The Persian Assassin

The Persian Assassin

by Alan Scribner

The Persian Assassin is the 7th in the series of highly acclaimed and best selling Judge Marcus Flavius Severus mysteries in Ancient Rome. This story takes place in the year 169 CE during the reign of Marcus Aurelius. It is 6 months after the events in Across the River Styx and Judge Severus now wants to retire and live his life with his family in the countryside, where he can study philosophy and history and astronomy and contemplate. He is fed up with dealing with the problems of the huge Urbs.

But Fate intervenes. The Roman secret service, the curiosi, has information that the Persian secret service, the spasaka, has sent an assassin to kill the Roman Emperors Lucius Verus and Marcus Aurelius. This is to retaliate not just for the defeat of the Parthian dynasty in the recent war, but for the Roman sacking of its capital at Ctesiphon.

By the time this information reaches Rome, the Emperor Lucius Verus is already dead, apparently from a stroke. But was he murdered by a Persian assassin? And whether he was or not, if there were an assassin on the loose, Marcus Aurelius would be the next target.

Severus receives a letter from Marcus Aurelius, his friend from childhood, saying that the curiosi are stumped in their search for the Persian assassin and request the help of Judge Severus. Reluctant as he is to come out of retirement, Severus cannot refuse the Emperor.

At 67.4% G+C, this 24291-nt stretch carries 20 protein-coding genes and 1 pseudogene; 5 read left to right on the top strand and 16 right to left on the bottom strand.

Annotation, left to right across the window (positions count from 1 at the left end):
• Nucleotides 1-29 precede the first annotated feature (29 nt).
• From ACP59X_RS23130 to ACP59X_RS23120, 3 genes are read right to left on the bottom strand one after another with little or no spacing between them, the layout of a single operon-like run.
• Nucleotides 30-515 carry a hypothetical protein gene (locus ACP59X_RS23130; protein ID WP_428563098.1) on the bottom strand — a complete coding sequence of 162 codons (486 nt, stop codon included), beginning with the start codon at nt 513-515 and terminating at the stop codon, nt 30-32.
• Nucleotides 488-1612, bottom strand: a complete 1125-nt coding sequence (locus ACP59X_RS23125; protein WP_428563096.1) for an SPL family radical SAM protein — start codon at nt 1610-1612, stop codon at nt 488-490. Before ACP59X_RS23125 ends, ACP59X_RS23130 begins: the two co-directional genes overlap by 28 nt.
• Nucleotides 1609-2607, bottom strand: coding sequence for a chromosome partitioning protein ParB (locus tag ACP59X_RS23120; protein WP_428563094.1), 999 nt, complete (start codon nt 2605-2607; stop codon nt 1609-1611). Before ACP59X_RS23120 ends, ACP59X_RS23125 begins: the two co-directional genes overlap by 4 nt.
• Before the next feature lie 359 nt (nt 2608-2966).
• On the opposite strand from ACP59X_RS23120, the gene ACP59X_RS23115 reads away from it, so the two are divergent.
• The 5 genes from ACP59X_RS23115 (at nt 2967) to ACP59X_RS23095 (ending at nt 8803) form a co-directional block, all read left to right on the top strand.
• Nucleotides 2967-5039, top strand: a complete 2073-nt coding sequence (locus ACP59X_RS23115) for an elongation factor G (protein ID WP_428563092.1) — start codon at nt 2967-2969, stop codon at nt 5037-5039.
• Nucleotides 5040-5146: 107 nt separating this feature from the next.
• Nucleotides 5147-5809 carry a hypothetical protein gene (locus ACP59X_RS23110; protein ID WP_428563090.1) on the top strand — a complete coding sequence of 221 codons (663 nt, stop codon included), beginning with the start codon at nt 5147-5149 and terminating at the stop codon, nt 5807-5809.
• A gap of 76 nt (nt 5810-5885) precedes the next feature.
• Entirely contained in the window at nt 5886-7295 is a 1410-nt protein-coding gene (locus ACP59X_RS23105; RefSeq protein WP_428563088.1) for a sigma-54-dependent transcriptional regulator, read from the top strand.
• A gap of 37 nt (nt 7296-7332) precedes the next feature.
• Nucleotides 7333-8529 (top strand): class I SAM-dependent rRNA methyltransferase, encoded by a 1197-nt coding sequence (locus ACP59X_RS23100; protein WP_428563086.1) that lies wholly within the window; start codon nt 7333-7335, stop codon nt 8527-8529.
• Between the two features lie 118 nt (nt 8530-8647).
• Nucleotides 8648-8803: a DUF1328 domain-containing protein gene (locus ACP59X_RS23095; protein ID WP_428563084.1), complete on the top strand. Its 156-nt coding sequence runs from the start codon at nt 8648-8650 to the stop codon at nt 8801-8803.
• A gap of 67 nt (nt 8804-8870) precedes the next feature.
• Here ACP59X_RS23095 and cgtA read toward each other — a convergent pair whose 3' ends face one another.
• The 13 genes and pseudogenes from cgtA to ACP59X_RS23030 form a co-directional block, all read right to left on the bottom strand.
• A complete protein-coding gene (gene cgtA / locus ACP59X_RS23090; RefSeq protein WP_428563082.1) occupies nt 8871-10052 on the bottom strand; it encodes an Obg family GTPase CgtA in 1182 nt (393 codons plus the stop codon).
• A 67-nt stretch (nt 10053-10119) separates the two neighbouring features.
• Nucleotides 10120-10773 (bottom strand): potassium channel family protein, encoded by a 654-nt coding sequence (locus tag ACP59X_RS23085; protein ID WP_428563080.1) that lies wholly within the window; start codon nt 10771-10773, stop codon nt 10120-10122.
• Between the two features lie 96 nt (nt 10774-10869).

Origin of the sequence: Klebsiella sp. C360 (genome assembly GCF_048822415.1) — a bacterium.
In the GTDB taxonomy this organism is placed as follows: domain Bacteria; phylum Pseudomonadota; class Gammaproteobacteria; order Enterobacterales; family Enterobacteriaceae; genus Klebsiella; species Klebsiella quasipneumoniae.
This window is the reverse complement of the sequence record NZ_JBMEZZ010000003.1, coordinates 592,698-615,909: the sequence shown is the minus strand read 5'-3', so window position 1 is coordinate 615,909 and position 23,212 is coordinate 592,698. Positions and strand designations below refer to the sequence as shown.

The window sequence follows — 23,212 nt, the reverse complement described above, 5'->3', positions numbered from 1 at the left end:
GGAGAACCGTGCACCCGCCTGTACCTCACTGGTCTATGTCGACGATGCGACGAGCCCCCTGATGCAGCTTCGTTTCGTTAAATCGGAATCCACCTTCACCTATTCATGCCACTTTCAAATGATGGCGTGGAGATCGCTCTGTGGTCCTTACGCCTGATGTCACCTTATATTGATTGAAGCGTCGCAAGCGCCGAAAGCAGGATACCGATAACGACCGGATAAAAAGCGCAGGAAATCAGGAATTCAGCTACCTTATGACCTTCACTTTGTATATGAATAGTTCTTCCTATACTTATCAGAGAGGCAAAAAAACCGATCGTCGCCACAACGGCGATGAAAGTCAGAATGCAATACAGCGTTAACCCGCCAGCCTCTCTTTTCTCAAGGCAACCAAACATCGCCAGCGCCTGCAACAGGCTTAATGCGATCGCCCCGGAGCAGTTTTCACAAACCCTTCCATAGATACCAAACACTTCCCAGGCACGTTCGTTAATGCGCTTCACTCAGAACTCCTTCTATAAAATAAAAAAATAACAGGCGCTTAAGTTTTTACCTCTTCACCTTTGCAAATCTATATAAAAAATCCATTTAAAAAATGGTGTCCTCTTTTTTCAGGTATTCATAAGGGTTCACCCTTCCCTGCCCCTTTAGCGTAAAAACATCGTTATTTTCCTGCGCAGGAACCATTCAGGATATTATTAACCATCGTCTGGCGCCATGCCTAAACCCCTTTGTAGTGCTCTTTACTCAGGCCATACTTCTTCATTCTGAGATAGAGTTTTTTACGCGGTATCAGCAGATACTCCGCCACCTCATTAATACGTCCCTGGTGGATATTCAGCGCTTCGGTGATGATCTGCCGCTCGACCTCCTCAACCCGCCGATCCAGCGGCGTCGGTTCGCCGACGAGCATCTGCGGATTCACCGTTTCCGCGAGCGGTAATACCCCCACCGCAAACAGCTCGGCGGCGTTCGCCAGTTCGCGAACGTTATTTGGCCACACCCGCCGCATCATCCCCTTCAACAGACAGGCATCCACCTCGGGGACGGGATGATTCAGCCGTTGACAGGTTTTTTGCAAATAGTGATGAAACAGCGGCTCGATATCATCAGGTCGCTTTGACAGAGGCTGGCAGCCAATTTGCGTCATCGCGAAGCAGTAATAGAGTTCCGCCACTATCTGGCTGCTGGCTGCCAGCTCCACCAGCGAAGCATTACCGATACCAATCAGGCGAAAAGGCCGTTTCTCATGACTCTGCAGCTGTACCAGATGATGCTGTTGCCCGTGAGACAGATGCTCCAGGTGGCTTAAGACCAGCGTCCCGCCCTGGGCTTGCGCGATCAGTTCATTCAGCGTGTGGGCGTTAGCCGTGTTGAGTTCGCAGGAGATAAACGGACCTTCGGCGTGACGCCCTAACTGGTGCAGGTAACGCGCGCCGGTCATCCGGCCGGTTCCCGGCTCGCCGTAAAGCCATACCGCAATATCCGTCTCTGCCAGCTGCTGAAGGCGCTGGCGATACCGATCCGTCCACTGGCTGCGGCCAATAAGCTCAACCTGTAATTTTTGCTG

As the investigation gets underway, there is a scary attempt to assassinate Marcus Aurelius by infiltrating an Egyptian cobra into the Emperor’s own bed. By happenstance, the attempt fails. The ensuing investigation leads to places and suspects inside the City of Rome and outside, at the Imperial villa in Lanuvium and the Marsic snake charming cult on Lake Fucinus.

As in previous cases, Judge Severus is aided by his private secretary and freedman Alexander, his police aides Vulso and Straton, his court clerk Proculus, his wife Artemisia, and his judicial assessor, Flaccus, all of whom reconvene to assist in tracking down the Persian assassin.

This book, as the others in the series, is not only a mystery, but also captures the daily life of ancient Rome and is a sojourn into the world of courts, police, espionage and criminal law of the period. All laws, rescripts and legal procedures are from Roman law sources.

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